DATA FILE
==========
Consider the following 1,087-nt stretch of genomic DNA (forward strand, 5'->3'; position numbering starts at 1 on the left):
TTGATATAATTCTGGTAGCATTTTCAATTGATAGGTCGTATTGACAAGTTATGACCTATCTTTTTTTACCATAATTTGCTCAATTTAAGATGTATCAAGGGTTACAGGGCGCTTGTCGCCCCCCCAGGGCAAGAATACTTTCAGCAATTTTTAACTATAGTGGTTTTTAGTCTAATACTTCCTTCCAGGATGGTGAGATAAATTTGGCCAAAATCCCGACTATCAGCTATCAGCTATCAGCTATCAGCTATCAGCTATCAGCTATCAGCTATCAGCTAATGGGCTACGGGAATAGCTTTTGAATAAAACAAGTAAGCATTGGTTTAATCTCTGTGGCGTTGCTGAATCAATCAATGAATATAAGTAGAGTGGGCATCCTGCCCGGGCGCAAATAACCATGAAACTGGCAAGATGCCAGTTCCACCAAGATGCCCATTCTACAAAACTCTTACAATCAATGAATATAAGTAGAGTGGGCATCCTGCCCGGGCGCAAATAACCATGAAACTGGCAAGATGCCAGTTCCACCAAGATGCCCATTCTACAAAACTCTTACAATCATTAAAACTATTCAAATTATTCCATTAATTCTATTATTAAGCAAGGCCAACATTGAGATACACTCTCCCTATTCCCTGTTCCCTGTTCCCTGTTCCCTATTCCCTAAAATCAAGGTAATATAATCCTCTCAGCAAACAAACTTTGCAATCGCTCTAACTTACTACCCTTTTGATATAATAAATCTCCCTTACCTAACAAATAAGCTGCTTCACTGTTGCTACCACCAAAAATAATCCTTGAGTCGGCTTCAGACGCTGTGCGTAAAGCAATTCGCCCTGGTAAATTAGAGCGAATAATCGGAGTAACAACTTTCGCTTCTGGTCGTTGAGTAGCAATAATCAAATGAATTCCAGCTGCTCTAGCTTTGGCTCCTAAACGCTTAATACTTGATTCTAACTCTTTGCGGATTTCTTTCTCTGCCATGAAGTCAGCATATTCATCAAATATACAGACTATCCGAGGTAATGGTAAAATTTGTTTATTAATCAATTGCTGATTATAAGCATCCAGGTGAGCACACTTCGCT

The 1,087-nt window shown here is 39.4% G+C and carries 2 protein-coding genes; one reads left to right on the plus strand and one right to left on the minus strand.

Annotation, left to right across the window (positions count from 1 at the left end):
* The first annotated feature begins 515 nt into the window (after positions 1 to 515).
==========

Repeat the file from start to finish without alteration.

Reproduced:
Consider the following 1,087-nt stretch of genomic DNA (forward strand, 5'->3'; position numbering starts at 1 on the left):
TTGATATAATTCTGGTAGCATTTTCAATTGATAGGTCGTATTGACAAGTTATGACCTATCTTTTTTTACCATAATTTGCTCAATTTAAGATGTATCAAGGGTTACAGGGCGCTTGTCGCCCCCCCAGGGCAAGAATACTTTCAGCAATTTTTAACTATAGTGGTTTTTAGTCTAATACTTCCTTCCAGGATGGTGAGATAAATTTGGCCAAAATCCCGACTATCAGCTATCAGCTATCAGCTATCAGCTATCAGCTATCAGCTATCAGCTATCAGCTAATGGGCTACGGGAATAGCTTTTGAATAAAACAAGTAAGCATTGGTTTAATCTCTGTGGCGTTGCTGAATCAATCAATGAATATAAGTAGAGTGGGCATCCTGCCCGGGCGCAAATAACCATGAAACTGGCAAGATGCCAGTTCCACCAAGATGCCCATTCTACAAAACTCTTACAATCAATGAATATAAGTAGAGTGGGCATCCTGCCCGGGCGCAAATAACCATGAAACTGGCAAGATGCCAGTTCCACCAAGATGCCCATTCTACAAAACTCTTACAATCATTAAAACTATTCAAATTATTCCATTAATTCTATTATTAAGCAAGGCCAACATTGAGATACACTCTCCCTATTCCCTGTTCCCTGTTCCCTGTTCCCTATTCCCTAAAATCAAGGTAATATAATCCTCTCAGCAAACAAACTTTGCAATCGCTCTAACTTACTACCCTTTTGATATAATAAATCTCCCTTACCTAACAAATAAGCTGCTTCACTGTTGCTACCACCAAAAATAATCCTTGAGTCGGCTTCAGACGCTGTGCGTAAAGCAATTCGCCCTGGTAAATTAGAGCGAATAATCGGAGTAACAACTTTCGCTTCTGGTCGTTGAGTAGCAATAATCAAATGAATTCCAGCTGCTCTAGCTTTGGCTCCTAAACGCTTAATACTTGATTCTAACTCTTTGCGGATTTCTTTCTCTGCCATGAAGTCAGCATATTCATCAAATATACAGACTATCCGAGGTAATGGTAAAATTTGTTTATTAATCAATTGCTGATTATAAGCATCCAGGTGAGCACACTTCGCT

The 1,087-nt window shown here is 39.4% G+C and carries 2 protein-coding genes; one reads left to right on the plus strand and one right to left on the minus strand.

Annotation, left to right across the window (positions count from 1 at the left end):
* The first annotated feature begins 515 nt into the window (after positions 1 to 515).